Thursday, January 25, 2018

Short Prophetic Memory

The Episcopal Church has been known for taking prophetic positions when it comes to issues of justice and inclusion. We did so about race, even though rather half-heartedly in many places. The same was true for the ordination of women, despite resistance from some of “the boys” who just couldn’t perceive of women clergy. We responded to discrimination based on sexual orientation and gender expression/identity, or I thought we responded. Soon to be three years ago we changed our canons to allow for the marriage of same sex couples. Again, at least we purported to do so.

We seem to “get” the issues at the church-wide level and act accordingly to address issues of injustice and discrimination. Then, at least it seems so, our prophetic memory gets very short as we don’t seem to have the ability to address the problem of those dioceses and bishops that choose to ignore or refuse to enforce the canons of the church. We let things “slide” under some notion of “keeping peace and unity” even at the expense of justice.

The bishops of dioceses of Albany, Central Florida, Dallas, Florida, North Dakota, Springfield, Tennessee, and the Virgin Islands have not authorized use of the liturgies for the marriage of same sex couples. How they have addressed the need to provide for the pastoral needs of those couples is not clear.

The bishops of the dioceses of Albany, Central Florida, Dallas, Florida, Springfield, and Tennessee prohibit their use by clergy canonically resident in those dioceses, whether within or even outside of the diocese. That posture takes on a degree of arrogance that further promotes injustice and inequality and seems to be nothing less than some power play over the clergy allegedly in their care as chief pastors.

Some claim we did not do enough study or establish a sufficient theological basis for our position. I think 40-plus years represents a reasonable investment in prayer and study. After all, Israel only had to wander in the desert for 40 years to get to the promised land.

We take a prophetic position and then develop memory loss over helping insure that those intended to benefit from our prophetic position actually achieve those benefits. Reasons vary. Some seem reasonable. I am inclined to see our memory loss as hypocritical.

Unfortunately, clergy are trapped between the exercise of pastoral ministry and obeying unjust restrictions from their bishop. Their livelihood and exercise of their ministry must be weighed against disobeying for the sake of conscience. I doubt any of us want to find ourselves in such a place.

Those of us who are not ordained can generally afford to be prophetic in action and in challenging unjust authority. Short of ex-communicating us, there isn’t much that could happen. (And I haven’t heard of any excommunications in many years!) Accordingly, we CAN speak out. We CAN raise questions. We CAN be a prophetic witness in the face of injustice and discrimination. We CAN show the face of Christ to those who may not yet understand the unconditional love of all God’s children, who may not grasp the concept that all of God’s children belong in the Beloved Community.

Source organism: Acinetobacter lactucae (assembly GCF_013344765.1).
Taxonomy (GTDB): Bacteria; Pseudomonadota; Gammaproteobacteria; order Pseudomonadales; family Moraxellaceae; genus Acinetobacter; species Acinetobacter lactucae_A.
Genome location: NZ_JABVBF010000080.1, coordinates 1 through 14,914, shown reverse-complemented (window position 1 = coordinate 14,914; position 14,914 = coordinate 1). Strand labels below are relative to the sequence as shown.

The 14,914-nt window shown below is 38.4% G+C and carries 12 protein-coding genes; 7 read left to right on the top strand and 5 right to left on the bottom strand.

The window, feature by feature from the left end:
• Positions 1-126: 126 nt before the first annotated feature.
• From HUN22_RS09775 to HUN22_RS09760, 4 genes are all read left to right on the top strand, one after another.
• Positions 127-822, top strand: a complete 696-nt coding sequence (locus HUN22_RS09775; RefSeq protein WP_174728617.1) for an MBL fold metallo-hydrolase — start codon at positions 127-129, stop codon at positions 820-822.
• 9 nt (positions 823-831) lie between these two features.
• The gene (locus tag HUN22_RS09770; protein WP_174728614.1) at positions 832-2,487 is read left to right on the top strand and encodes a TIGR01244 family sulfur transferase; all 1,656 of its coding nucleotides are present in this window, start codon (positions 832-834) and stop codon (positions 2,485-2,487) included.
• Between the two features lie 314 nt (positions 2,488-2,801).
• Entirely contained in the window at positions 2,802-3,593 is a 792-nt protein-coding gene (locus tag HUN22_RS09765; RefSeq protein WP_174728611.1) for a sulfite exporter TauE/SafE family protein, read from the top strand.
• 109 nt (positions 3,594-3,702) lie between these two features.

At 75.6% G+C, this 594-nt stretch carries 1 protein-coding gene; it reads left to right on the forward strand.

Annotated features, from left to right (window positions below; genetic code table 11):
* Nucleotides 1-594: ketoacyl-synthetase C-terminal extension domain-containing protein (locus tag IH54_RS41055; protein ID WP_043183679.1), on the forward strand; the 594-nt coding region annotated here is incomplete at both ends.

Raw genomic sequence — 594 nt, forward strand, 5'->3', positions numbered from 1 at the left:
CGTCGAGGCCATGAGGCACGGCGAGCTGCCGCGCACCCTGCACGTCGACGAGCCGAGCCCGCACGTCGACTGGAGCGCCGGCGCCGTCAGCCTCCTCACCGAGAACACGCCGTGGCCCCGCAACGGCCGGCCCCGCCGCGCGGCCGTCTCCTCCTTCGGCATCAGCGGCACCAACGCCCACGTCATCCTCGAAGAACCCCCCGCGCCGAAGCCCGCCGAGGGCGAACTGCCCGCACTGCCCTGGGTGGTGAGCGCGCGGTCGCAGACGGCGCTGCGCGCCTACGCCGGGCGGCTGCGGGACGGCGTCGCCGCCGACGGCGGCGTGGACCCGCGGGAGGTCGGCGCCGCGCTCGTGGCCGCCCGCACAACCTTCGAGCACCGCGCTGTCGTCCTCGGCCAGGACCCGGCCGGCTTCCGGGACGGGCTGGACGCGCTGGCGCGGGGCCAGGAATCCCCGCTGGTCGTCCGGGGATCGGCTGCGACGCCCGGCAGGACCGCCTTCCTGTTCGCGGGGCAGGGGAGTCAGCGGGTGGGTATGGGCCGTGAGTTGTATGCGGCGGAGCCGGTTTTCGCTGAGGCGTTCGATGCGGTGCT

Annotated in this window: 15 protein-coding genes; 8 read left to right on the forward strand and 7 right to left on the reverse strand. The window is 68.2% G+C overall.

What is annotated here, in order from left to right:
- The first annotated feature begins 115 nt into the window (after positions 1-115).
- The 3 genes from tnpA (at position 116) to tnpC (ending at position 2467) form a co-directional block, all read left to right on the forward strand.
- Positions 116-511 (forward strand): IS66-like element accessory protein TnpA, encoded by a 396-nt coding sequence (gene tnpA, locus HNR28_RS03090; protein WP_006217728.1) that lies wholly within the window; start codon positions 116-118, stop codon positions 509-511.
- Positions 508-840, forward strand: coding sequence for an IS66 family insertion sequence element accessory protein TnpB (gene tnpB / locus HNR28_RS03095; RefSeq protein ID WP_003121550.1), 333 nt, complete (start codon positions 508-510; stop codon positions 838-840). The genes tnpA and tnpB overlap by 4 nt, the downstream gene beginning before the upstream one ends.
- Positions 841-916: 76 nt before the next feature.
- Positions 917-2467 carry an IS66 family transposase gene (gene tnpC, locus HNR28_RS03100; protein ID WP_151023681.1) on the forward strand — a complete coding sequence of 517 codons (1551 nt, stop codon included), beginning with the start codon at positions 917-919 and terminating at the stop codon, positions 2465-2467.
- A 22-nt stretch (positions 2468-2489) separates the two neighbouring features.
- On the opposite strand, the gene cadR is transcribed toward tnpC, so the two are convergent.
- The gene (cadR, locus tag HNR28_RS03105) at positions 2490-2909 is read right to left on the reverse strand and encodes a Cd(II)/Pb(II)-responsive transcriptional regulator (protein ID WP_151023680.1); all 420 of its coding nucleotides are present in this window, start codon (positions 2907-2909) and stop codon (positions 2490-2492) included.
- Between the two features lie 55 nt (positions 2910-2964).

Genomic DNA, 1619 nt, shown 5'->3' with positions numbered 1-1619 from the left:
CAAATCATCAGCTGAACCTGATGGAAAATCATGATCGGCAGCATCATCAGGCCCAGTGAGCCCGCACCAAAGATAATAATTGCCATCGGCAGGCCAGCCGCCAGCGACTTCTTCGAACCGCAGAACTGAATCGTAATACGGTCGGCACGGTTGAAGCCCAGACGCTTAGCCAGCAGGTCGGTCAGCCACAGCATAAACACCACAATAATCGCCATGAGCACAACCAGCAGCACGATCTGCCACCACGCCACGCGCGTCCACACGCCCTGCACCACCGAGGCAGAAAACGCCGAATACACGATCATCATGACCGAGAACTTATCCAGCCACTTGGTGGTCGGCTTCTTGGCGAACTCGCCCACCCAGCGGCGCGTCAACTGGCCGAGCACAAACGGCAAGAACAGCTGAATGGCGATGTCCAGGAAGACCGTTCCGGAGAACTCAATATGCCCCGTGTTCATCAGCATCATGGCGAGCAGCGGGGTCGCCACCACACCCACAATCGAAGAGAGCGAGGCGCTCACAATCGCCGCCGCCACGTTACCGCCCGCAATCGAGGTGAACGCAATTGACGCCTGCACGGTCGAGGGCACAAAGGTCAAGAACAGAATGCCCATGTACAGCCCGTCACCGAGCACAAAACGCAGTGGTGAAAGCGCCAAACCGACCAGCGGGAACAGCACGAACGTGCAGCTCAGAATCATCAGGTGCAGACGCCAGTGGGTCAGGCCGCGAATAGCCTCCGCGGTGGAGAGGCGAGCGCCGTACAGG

There is a group of lay folks in the Diocese of Tennessee -- that is the middle one of the three dioceses in the state -- who are challenging the stance of their bishop over same sex marriage. They share their own very personal stories. Their experiences will tear your heart out. I cannot comprehend how their bishop or any other bishop could justify inflicting such pain on those under their care. It flies in the face of the vows bishops take at their consecrations.

The extremely compelling story of those brave folks in Tennessee is told in a video. I urge you to watch.

You have endured me asking you for many weeks who you contacted about what matters to you, how you feel about injustice and oppression. Let me bring those questions closer to home. Have you contacted your own bishop about addressing his refusal to allow same sex marriage in your diocese? Have you witnessed to the power of Christ in your relationships and those you have witnessed that the church has said should be honored but he refuses to acknowledge? As a lay person, as one who experiences his prejudice or witnesses it in others, you have no reason for not sharing how you feel. Have those of us who live in the dioceses that do permit same sex marriages asked our bishops what they are doing to help insure that all have access to what the church has said they should?

How about we all do what we can to lengthen the memory of our church in its prophetic witness? I will ask again…
















Bruce Garner, President
Integrity USA ... The Episcopal Rainbow

1 comment:

Susan Nance said...

Thank you for this review. We continue to do what we can in Middle Tennessee. Speaking as just one child of God in the diocese of Middle Tennessee, I hope that those who live in dioceses that permit same gender marriages will encourage their delegates to the General Convention to remember our Memorial. That is one way to help lengthen the memory of our church in its prophetic witness.

I don't want to be left behind, out of mind, forgotten, and worshipping in an institution that continues to oppress LGBTQIA folks as it speaks of Christ's love for all.